Dive, climb, trek or simply kick-back on the beach; Colombia’s natural environment is perfect for outdoor adventures of any kind. One of the world’s most ‘megadiverse’ countries, it is actually the most biodiverse when it comes to bird species. There are plenty of unique animals and plants to search for in Colombia’s rich natural havens and approximately 10% of the total species in the world can be found within the country’s territory, as well as a large number of rare endemic species. There’s a lot to be excited about on a holiday to Colombia if you’re a nature lover.
With environments ranging from the dense Amazon rainforest to the tropical shores of the Caribbean Coast, you cannot underestimate the diversity of Colombia. The lofty heights of the Sierra Nevada mountain range in Santa Marta are a good place to start when exploring the nation’s landscapes. Sat close to the Caribbean coastline, these mountains are home to a thriving bird population, with species ranging from toucans to condors and parakeets, as well as predators such as cougars and jaguars. A number of indigenous communities also inhabit the area. One of Colombia’s most famous natural havens is the Tayrona National Park, adored for its untouched beaches and accessible wildlife watching.
Here, you can spot several monkey species, elusive tree-dwelling jaguars and tiny dart frogs, to name only a few of its highlights. It’s the perfect place to combine laid-back beach relaxation with exciting wildlife trekking. One of the quintessential landscapes to experience if you travel to Colombia is the palm-fringed highlands of the Cocora Valley, situated between the Andes. It’s a picture-perfect sea of verdant trees, coffee plantations and cloud forests. The Cocora Valley is the kind of tropical haven you’ve always dreamt of, not to mention a caffeine-addicts paradise!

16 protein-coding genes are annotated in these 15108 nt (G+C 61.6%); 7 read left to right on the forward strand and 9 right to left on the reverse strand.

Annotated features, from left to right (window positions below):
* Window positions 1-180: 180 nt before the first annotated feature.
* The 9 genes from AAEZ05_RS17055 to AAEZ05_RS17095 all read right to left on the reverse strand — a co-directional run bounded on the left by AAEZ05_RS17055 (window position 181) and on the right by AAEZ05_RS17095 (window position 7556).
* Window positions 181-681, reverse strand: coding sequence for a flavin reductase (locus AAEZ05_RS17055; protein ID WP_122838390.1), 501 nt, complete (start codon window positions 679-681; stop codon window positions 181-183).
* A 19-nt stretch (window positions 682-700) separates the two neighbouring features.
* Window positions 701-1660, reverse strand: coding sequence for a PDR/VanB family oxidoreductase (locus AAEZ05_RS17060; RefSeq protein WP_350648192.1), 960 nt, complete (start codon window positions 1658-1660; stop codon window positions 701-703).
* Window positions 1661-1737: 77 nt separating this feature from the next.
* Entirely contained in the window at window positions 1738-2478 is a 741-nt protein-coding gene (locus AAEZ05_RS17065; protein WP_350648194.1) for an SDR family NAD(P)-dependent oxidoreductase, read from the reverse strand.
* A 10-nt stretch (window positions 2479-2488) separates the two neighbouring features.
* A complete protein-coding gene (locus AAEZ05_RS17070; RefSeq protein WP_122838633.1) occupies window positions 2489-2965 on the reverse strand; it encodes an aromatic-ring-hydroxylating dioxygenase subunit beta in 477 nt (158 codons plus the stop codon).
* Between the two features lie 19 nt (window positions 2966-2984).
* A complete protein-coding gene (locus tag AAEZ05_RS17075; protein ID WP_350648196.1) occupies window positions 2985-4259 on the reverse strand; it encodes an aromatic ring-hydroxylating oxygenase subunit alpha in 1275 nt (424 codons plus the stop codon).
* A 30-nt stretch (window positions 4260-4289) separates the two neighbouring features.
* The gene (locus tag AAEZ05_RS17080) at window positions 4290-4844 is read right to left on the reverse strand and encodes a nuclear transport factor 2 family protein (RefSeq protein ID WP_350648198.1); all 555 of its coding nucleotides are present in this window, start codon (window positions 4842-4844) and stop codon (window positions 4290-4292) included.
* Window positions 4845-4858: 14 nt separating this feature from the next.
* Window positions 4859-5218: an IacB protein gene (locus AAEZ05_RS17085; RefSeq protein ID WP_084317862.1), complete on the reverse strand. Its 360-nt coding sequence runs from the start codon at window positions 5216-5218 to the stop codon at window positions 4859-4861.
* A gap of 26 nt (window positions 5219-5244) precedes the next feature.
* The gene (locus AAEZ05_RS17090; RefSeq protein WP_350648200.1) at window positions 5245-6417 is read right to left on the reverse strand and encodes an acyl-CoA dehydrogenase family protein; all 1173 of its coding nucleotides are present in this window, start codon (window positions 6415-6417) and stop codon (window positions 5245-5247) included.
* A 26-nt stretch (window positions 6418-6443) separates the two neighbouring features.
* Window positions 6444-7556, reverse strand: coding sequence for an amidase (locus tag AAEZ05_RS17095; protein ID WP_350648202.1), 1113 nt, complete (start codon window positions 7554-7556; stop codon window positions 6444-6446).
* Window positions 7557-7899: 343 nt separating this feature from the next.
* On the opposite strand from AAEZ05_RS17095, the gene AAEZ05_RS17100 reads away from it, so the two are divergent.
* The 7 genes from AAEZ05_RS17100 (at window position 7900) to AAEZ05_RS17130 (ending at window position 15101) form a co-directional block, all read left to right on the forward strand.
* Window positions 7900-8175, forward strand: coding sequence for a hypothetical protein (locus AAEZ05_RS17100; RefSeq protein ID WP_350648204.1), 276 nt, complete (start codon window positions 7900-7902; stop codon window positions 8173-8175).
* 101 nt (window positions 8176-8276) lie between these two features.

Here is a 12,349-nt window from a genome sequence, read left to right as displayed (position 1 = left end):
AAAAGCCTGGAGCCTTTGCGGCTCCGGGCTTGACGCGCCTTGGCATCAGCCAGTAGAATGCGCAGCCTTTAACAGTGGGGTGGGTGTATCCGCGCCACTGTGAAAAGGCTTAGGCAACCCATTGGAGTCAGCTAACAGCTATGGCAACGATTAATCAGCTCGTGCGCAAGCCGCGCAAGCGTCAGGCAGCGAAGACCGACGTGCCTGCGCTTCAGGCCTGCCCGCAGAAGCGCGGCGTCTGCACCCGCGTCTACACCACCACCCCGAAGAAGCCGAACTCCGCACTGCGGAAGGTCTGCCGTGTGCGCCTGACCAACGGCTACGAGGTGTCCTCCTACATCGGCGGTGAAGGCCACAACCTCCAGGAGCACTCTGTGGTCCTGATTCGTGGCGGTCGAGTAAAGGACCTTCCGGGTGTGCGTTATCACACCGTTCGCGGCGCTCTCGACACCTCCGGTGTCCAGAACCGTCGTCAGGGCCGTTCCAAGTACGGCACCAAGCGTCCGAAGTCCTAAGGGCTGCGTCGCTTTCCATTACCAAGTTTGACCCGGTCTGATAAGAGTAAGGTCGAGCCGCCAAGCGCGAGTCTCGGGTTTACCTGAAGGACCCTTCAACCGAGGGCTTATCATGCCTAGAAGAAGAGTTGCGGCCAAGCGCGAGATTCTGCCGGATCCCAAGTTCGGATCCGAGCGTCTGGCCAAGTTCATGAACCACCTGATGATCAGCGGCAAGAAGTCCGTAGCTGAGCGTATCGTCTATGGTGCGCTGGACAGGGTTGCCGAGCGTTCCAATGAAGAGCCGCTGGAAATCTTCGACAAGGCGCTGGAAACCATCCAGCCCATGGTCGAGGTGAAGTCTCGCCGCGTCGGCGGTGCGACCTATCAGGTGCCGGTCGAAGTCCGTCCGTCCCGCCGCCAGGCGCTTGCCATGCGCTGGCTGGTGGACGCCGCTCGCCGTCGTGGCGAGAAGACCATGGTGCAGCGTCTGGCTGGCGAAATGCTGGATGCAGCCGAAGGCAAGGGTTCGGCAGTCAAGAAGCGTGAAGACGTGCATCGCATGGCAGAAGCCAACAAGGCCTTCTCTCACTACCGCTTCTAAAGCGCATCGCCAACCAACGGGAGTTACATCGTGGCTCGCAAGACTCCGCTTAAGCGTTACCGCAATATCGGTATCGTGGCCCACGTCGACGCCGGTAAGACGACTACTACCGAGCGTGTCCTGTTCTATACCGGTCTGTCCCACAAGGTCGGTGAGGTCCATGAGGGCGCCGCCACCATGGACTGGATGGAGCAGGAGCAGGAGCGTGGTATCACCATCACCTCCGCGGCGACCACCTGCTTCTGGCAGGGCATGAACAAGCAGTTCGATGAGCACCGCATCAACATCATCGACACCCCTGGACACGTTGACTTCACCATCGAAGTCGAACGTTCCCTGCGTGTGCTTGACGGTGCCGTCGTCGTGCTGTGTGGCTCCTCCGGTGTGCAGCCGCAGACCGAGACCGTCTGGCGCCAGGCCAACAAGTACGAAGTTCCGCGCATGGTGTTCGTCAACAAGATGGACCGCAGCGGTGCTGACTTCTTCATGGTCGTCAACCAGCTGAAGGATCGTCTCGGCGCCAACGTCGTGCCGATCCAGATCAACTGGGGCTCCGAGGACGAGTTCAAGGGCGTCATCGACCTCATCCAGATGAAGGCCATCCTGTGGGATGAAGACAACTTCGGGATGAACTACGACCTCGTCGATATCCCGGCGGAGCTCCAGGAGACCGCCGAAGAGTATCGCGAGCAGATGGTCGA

Culture in Colombia
Ethnically diverse and eternally vibrant, Colombian culture is a fusion of its many different ethnicities and their unique traditions. Indigenous groups, descendants of Spanish colonists, Afro-Colombians and European migrants have all left an influence on modern-day Colombian culture. Many traditional arts, dances and music can be traced back to the culture of Spain, whilst elements of the national cuisine, for example, are distinctively Caribbean in flavour, something you’ll notice in coastal cities such as Cartagena. Traditional Roman Catholic teachings lay the groundwork for family life, although the pull of urban life and the city have altered this somewhat. Culture in Colombia differs depending on the region, be it coastal, interior or in the mountains, each region has its own distinct traditions and values.
Colombia is an artistic nation; art is actively encouraged and celebrated. In some cities, such as Bogota, graffiti has been decriminalised, making for colourful streets and surprisingly liberal freedom of expression. The capital also leads the way by encouraging healthy living and a green environment with its ‘car-free Sundays’, when cyclists and pedestrians take over the city, a weekly event which has become somewhat of a family ritual for the inhabitants of the capital. This Spanish-speaking nation also boasts a particularly hearty and delicious cuisine, so come with a healthy appetite and bulk up on the abundant tropical fruits that are an everyday luxury of travelling to Colombia.
A beautiful country with more than enough natural attractions and hidden corners for every traveller to find their own slice of Colombian paradise. Vibrant, forward-looking cities, with an astounding variety of culture, make a tour of Colombia and eye-opening and heart-warming adventure for all travellers.